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Implementation Completion Report (ICR) Review - Privatization Support


  
1. Project Data:   
ES Date Posted:
07/05/2000   
PROJ ID:
P001207
Appraisal
Actual
Project Name:
Privatization Support
Project Costs(US $M)
 17.70  16.86
Country:
Cote d'Ivoire
Loan/Credit (US $M)
 15.0  14.79
Sector, Major Sect.:
Privatization,
Private Sector Development
Cofinancing (US $M)
   
L/C Number:
C2363      
   
Board Approval (FY)
  92
Partners involved
 
Closing Date
12/31/1995 09/30/1998
         
Prepared by: Reviewed by: Group Manager: Group:  
Laura Kullenberg
Alice C. Galenson Ruben Lamdany OEDCR

2. Project Objectives and Components:

a. Objectives
This was to be a free-standing, short-term technical assistance operation in support of the Government's privatization program. The project's main objectives were to: (i) assist the Government to scale back its public enterprise holdings and reduce the administrative and financial burden of the public enterprise sector; (ii) restore relations with creditors and reduce/restructure the country's foreign commercial debt burden; (iii) strengthen the stock exchange. The project was part of the Government's medium-term economic framework (MTF) which aimed to rehabilitate public finance, transfer some of the debt-service to the private sector and improve the competitiveness of the economy. (Key actions under the MTF were to improve incentives for private investment, create more private national shareholders and establish a capital market within the West Africa Monetary Union).

b. Components
1. Privatization of public enterprise (90% of the credit)

  • institutional and logistical support to Government entities in charge of the privatization program;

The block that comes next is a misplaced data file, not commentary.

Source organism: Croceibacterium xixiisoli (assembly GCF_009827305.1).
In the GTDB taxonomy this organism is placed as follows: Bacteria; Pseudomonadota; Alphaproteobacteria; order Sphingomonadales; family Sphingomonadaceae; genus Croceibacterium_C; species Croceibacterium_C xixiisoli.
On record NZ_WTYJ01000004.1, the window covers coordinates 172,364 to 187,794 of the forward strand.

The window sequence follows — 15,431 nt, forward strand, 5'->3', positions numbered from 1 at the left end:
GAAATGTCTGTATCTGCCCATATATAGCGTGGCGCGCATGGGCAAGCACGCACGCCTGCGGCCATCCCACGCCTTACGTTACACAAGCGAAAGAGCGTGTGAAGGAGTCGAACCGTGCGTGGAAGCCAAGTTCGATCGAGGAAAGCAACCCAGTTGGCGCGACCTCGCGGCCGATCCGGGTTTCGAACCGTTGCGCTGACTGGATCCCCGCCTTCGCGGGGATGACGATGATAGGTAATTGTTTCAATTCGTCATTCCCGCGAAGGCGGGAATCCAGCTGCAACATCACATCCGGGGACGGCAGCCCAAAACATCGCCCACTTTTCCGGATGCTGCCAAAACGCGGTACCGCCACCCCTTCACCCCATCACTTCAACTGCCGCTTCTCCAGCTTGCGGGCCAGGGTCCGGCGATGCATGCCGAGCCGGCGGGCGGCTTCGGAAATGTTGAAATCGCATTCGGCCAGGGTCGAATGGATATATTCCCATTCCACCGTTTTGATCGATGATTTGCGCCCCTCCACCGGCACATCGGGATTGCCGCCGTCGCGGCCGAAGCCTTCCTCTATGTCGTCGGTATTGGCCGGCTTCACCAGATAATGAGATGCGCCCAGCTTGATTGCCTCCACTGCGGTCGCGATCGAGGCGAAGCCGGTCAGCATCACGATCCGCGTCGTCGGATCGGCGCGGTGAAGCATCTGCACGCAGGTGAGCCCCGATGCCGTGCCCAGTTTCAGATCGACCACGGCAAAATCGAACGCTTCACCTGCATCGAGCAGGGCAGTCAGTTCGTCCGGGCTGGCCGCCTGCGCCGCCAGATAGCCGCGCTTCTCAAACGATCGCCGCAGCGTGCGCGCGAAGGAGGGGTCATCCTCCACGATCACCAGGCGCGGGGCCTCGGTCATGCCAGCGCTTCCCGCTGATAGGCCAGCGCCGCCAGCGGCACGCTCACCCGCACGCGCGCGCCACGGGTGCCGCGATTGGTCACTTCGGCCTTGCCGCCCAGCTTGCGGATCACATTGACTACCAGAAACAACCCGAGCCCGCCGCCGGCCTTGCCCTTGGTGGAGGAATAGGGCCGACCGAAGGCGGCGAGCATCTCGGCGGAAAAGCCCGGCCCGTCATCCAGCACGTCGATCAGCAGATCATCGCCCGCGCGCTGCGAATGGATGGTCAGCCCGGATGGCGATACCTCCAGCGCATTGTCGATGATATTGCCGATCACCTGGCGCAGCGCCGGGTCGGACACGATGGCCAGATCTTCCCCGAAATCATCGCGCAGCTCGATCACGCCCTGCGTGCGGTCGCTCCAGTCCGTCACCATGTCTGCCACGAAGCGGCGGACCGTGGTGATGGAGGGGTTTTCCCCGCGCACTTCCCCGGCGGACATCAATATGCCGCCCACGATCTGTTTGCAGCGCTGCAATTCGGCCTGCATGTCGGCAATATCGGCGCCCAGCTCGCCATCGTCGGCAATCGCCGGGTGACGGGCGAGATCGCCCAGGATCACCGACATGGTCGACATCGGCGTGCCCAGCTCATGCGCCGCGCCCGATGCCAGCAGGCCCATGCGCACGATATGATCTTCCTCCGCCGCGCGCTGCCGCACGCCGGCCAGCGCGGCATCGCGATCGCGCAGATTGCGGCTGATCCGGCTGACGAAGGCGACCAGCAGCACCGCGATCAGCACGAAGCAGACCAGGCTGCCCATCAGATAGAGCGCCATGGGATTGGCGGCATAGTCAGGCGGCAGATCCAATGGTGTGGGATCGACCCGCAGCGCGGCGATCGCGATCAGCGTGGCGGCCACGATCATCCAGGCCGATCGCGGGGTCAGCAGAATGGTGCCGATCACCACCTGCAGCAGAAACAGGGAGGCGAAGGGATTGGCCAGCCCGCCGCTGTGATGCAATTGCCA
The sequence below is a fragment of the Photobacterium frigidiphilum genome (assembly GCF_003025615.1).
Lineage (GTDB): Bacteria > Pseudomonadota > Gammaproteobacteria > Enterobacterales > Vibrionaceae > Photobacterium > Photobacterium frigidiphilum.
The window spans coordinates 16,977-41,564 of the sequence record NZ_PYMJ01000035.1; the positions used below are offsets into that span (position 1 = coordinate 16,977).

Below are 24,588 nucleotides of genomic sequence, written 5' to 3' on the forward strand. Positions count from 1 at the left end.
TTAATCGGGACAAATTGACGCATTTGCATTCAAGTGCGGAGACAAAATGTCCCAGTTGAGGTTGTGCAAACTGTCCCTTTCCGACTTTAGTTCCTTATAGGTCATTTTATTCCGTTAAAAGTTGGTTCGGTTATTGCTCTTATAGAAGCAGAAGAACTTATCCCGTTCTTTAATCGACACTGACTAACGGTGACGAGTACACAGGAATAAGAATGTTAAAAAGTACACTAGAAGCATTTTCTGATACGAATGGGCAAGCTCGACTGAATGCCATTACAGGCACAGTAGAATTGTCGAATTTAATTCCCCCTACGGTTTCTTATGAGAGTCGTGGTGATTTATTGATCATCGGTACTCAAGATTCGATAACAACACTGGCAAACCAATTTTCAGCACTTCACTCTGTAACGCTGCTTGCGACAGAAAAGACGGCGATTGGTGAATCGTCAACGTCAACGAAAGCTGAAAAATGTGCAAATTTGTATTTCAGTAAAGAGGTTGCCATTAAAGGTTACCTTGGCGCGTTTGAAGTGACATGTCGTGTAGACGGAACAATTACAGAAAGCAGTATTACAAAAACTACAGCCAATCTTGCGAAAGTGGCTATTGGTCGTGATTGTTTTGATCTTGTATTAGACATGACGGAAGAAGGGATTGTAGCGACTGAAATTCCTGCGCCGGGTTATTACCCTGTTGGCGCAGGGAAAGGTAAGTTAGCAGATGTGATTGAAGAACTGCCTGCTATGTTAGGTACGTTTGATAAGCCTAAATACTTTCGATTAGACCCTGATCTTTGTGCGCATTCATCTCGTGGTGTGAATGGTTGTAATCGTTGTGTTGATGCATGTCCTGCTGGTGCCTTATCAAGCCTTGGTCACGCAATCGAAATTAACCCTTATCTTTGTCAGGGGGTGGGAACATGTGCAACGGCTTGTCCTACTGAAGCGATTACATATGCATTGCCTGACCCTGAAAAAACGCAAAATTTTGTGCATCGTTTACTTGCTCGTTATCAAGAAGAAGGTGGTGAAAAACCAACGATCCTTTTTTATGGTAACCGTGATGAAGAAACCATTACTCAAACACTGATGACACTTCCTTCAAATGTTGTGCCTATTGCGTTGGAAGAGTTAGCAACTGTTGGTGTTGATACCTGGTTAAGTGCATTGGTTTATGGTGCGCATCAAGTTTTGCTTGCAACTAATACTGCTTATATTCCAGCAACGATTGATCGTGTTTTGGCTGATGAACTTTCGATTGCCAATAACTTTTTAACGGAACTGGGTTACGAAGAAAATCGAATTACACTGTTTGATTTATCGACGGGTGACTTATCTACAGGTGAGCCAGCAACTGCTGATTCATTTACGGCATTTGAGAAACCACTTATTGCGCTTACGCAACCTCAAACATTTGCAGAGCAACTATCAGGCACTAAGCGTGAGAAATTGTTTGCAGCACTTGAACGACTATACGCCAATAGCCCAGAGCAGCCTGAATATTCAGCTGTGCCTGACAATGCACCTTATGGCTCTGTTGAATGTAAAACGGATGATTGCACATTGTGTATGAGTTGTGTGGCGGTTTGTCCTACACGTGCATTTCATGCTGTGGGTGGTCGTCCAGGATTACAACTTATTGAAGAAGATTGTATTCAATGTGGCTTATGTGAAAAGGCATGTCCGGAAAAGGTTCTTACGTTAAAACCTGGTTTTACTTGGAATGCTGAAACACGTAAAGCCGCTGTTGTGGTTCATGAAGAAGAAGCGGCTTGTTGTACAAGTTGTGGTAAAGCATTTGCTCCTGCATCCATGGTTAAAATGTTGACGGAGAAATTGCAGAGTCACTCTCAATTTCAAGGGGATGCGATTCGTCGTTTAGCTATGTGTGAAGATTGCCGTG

• consultation services (400mm) for preparation/implementation of privatization plans (sales strategy, valuation, financial engineering, legal issues);
  • development of additional reforms to facilitate privatization (e.g., employee stock ownership plans, sub-sector studies);
  • training and workshops for key officials in the area of privatization.

2. Foreign debt reduction and restructuring
In l990, RCI had a foreign public debt of US$13b which had not been serviced since l987. This component was designed to develop national expertise in debt reduction and restructuring techniques, with three specific sub-components
  • technical assistance for designing a debt strategy, and specific techniques for debt conversion/reduction in relation to the privatization of PEs;
  • improving the registration of external debt liabilities and coordination of debt management; and
  • providing institutional support (equipment/training) for the Debt Secretariat.

3. Strengthening the Abidjan Stock Exchange
Consulting/training and equipment for
  • introducing new quotation system;
  • the reorganization/regulation of the stock exchange;
  • developing instruments for stock exchange's role in privatization, reorganizing the brokerage function;
  • developing legislation and regulation to support the above.

c. Comments on Project Cost, Financing and Dates
Allocations by component included US$13,500,000 for privatization, US$1,100,000 debt restructuring, US$400,000 Abidjan stock exchange. Approximately 75% of project costs were for short-term consultants. The project's original closing date of December l995 was extended three times, bringing the final closing to September 30, 1999.


3. Achievement of Relevant Objectives:

Implementation up until l994 was slow because the exchange rate decreased export competitiveness, there was limited political will for reforms and limited experience in privatization. Implementation improved after the l994 devaluation after which Cote d’Ivoire experienced a major economic turnaround--the economy responded to structural reforms including privatization and grew at an average of 6% between l995-99).

1. Privatization component
The Government succeeded in relieving the pressure on public finance by eliminating direct subsidies to PEs and generating revenues from privatization (about US$450m). The private sector's role in the economy increased significantly as the Government withdrew from the commercial and industrial sectors. A total of 59 public enterprises were privatized (with employees involved as shareholders in most of them), and the process should be completed by the end of 2000. There were some delays in the divestiture of important enterprises (e.g., sugar, petroleum, urban transport). An independent impact study--one of the first carried out on a privatization program in Africa-found that
(a) profitability and labor productivity increased in privatized firms;
(b) the fiscal impact was substantial with the elimination of subsidies and collection of corporate taxes;
(c) employment increased by an average of 4% in privatized sectors;
(d) there was a modest welfare impact on consumers

2. Debt Restructuring